Rare tropical disease raises alarm as CDC doctors probe deadly infection outbreak

Florida: Disease expert warns of ‘unbelievable’ coronavirus numbers

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Four cases of melioidosis, a bacterial infection, have been reported in the US. Children and adults have been infected in Georgia, Kansas, Minnesota and Texas, with two of the patients dying of the disease.

The Centres for Disease Control and Prevention (CDC) have been confused because the disease is not native to the US.

Typically melioidosis is endemic to tropical and subtropical climates in Southeast Asia and northern Australia and is contracted via travel.

None of the four individuals infected in the US had travelled internationally.

On Monday, the CDC said the most likely cause of infection is through an imported product, such as a food or drink, personal care or cleaning products or medicine, or an ingredient in one of those types of products.

In a statement, the CDC said the bacterial strains that sickened each of the four patients closely match each other, suggesting there is a common source for the cases.

They added doctors must look for any acute bacterial infections which do not respond to normal antibiotics and to consider melioidosis as a diagnosis even if a patient has travelled outside of the country.

They then said: “CDC also urges clinicians not to rule out melioidosis as a possible diagnosis in children and those who were previously healthy and without known risk factors for melioidosis.”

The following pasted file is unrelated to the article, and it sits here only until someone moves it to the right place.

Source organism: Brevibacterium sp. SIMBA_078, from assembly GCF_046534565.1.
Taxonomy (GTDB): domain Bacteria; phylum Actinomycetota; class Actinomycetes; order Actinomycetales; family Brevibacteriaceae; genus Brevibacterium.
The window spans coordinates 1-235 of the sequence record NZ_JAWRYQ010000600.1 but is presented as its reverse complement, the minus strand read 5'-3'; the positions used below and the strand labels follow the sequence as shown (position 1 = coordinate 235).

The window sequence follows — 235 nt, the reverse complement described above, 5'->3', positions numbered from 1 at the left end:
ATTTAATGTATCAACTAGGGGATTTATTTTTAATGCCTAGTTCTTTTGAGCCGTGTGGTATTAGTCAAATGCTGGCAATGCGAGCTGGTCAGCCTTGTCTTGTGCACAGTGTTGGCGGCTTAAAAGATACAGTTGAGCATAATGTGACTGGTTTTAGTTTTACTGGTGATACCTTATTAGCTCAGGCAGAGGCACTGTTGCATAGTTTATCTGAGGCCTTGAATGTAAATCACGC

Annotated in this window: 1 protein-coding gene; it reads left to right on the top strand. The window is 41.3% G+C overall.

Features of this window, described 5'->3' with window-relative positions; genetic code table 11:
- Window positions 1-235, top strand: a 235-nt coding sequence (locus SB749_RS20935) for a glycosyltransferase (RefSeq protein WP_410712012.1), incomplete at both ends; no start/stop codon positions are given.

The agency added that healthy people can contract the disease, underlying health issues, such as kidney disease, diabetes and excessive alcohol use, can increase risk of serious illness.

It comes as the US is suffering its worst spike in Covid cases since the winter, with an average of 100,000 new infections a day.

Despite 70.6 percent of adults having at least one dose of vaccine and 60.9 percent fully inoculated, according to the CDC, millions remain unvaccinated.

Cases are spiking in states with low vaccination rates, like Florida and Texas.

CDC Director Rochelle Walensky said on CNN: “Our models show that if we don’t [vaccinate people], we could be up to several hundred thousand cases a day, similar to our surge in early January.”

Dr Anthony Fauci, the country’s top infectious disease expert and the White House’s chief medical adviser, said last week that “more pain and suffering” lay ahead – and once more called on Americans to get jabs, calling the rise in infections “an outbreak of the unvaccinated”.

US President Joe Biden has come under fire for the spike in cases, after being praised for the initial success of the country’s vaccine rollout.

In a bid to increase uptake of the jabs, Mr Biden called for states to offer $100 (£71) to the newly vaccinated.

He said at the end of July: “People are dying and will die who don’t have to die.”

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